“Cute cuts, sweet styles and tons of tress tips” along with plenty of photographs and instructions for a variety of hair types and lengths are what comprise the Best hair book ever! from the editors of faithgirlz and Girls’ Life magazine. Although it is targeted towards middle school and high school aged young ladies, this book even gives this 30-something mom a few ideas. 😉
The Best hair book ever! is thorough in content and friendly in tone. Its 128 pages are full-color with plenty of photographs. As a how-to book, there is a section to define your hair type with a recommended regimen as well as a guide to determine your face shape and the right cut to flatter it. The chapters are divided into styles for: summer, sports, school, weekend, party, and braids. For each style shown, there are small sections of information with a picture and description. There are braids, up-dos, ponytails, and accessorizing your style. None of the styles are over-the-top but include those ranging from classic to trendy. There is also a make-your-own guide for “hair candy” like hair clips and ties.
4 out of 5 stars
Disclosure: I received a complimentary copy of this book in exchange for my honest review from the BookLook Bloggers program.
This statement strikes a chord every time I see it. Does it resonate with you, too?
In an effort to combat the negativity our society often associates with marriage, Fawn Weaver sets out on a “worldwide search for the secrets of a great marriage,” and she succeeds. She is passionate about marriage and obviously in love with her husband. In her travels she receives timeless wisdom and reminders that are not earth-shattering. They are important, and our modern culture of “me” tends to neglect them. Two of these universal ideas are to respect and trust your spouse.
Anyone who is married or plans to marry should read this book. Yes, it’s that good without being preachy or overdone. Reading Weaver’s story is like having coffee with a friend. It is comfortable, informative, and easy-going with dashes of history included about the areas she visits. I enjoyed the entire book and marked many pages to refer to later for their wisdom.
Here are a few gems:
(paraphrased from p. 73) Since you have two different people who have come together, each has to do his part in finding solutions to come together. This makes love a daily problem, and you continue to build your marriage everyday.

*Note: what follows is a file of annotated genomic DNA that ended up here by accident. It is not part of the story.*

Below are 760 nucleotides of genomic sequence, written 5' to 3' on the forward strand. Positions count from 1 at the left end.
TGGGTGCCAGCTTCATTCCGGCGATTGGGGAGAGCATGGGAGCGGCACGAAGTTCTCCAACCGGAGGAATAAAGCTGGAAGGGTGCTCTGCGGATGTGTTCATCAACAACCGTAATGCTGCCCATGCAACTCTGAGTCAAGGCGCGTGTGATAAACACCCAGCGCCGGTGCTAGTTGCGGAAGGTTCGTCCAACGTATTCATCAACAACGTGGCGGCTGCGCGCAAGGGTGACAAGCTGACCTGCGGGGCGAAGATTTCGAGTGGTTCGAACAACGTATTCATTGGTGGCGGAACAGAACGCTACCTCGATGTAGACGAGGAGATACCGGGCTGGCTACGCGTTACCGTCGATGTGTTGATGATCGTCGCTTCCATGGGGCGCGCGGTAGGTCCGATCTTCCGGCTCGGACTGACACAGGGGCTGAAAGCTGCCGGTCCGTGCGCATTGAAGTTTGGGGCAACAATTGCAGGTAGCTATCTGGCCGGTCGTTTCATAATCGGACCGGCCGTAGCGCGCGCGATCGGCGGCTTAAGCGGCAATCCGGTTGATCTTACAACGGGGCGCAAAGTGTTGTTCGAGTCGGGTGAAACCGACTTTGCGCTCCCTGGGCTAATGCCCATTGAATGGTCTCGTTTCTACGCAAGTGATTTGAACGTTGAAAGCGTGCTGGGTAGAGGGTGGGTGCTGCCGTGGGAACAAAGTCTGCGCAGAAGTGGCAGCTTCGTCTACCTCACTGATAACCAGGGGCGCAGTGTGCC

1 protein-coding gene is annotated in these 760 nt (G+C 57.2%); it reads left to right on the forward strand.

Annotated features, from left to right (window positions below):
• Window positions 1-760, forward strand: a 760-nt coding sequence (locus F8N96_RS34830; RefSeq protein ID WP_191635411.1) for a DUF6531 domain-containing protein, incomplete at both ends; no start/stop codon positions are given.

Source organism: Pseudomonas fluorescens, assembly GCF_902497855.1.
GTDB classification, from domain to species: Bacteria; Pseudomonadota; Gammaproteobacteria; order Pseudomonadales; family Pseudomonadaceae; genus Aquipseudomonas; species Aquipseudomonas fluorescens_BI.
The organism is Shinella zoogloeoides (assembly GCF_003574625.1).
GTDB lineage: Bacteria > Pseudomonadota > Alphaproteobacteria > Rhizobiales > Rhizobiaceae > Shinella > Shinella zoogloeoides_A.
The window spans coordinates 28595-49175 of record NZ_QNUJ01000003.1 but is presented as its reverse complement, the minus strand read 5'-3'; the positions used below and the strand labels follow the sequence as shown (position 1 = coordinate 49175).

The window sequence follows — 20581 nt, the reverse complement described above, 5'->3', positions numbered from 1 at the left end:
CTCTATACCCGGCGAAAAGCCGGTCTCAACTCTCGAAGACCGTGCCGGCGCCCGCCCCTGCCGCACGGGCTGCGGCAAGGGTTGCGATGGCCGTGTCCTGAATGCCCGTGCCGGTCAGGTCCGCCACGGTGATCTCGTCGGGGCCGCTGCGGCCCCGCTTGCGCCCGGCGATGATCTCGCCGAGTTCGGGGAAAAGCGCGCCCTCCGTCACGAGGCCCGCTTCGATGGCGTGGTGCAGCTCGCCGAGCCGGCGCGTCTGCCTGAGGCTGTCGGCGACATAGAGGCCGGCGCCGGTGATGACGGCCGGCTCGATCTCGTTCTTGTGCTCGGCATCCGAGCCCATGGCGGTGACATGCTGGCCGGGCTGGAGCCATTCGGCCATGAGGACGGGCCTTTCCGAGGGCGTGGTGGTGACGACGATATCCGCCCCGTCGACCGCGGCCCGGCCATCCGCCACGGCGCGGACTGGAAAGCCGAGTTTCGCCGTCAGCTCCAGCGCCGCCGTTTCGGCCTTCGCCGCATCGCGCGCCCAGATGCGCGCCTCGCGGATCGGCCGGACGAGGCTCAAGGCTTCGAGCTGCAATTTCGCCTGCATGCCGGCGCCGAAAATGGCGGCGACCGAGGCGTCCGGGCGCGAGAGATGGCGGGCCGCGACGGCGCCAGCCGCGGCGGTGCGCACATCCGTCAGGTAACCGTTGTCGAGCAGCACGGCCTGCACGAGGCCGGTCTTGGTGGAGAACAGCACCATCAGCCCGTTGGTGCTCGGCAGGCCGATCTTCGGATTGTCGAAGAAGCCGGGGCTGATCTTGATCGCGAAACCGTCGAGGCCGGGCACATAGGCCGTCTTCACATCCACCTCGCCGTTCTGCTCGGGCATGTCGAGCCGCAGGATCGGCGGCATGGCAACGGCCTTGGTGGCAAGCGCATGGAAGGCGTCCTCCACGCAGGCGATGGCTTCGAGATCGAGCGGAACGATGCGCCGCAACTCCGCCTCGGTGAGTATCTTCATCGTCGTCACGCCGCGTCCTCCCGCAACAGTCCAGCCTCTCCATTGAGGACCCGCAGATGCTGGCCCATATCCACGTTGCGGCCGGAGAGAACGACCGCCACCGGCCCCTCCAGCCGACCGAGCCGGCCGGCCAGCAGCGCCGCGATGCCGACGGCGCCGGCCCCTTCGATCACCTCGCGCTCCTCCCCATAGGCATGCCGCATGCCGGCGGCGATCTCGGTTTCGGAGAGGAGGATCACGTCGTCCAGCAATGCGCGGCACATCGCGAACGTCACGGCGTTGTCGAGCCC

(p. 143) “[He does] kind gestures for no reason.”
(p. 160) “Rather than just thinking about me, [we each] consider us.”
Go ahead and read it. This is not a self-help or advice book, but a compilation of lessons in love.
5 out of 5 stars!
Disclaimer: I was given a free copy of this book from Booksneeze.com in exchange for my honest review.
I saw a contest for Mother’s Day that asked you to submit something you remember your mom always saying or telling you. I thought about it and was saddened to realize that I have nothing. I remember Mom’s endearments, but she didn’t have something she said very often. A year after her passing was not the time to realize this.
However, a day or two later I realized that while I don’t have her words, I do have her actions. She embodied the idea that actions speak louder than words. She taught by example in how she lived. She was comfortable with herself, which allowed others to be comfortable themselves. She was kind, loving, and patient, very patient. She was a benevolent dictator in how she mothered me. 🙂 And while she taught me more than I can say, I’m especially grateful that she taught me how to love, how to be a lady, and how to be a great mom.
Even though I wish I had some thought or platitude of hers to hold, I’m grateful for my memories of her and of us as a guide for how to live and love.
Short and sweet: In honor of Dr. Seuss’ birthday, March 2nd, I thought I’d compile a list of quotations. Do you have a favorite?
- “Don’t cry because it’s over. Smile because it happened.”
- “I like nonsense, it wakes up the brain cells. Fantasy is a necessary ingredient in living, . . . and that enables you to laugh at life’s realities.”
- “A person’s a person, no matter how small.”
- “I meant what I said, and I said what I meant.”
- “The more you read, the more things you will know. The more that you learn, the more places you’ll go.”
- “Sometimes the questions are complicated, and the answers are simple.”
- “Why fit in when you were born to stand out?”
- “Then the Grinch thought of something he hadn’t before! What if Christmas, he thought, doesn’t come from a store. What if Christmas…perhaps…means a little bit more!”
- “Only you can control your future.”
- “They say I’m old-fashioned, and live in the past, but sometimes I think progress progresses too fast!”
- “You can get help from teachers, but you are going to have to learn a lot by yourself, sitting alone in a room.”
- “Be awesome! Be a book nut!”
- “So the writer who breeds more words than he needs, is making a chore for the reader who reads.”
- “Christmas doesn’t come from a store, maybe Christmas perhaps means a little bit more….”
- “Nonsense wakes up the brain cells.”
- “Fill your house with stacks of books, in all the crannies and all the nooks.”
- “You have brains in your head, you have feet in your shoes. You can steer yourself in any direction you choose.”
- “Be who you are and say what you feel because those who mind don’t matter and those who matter don’t mind.”
- “Step with care and great tact. And remember that life’s a great balancing act.”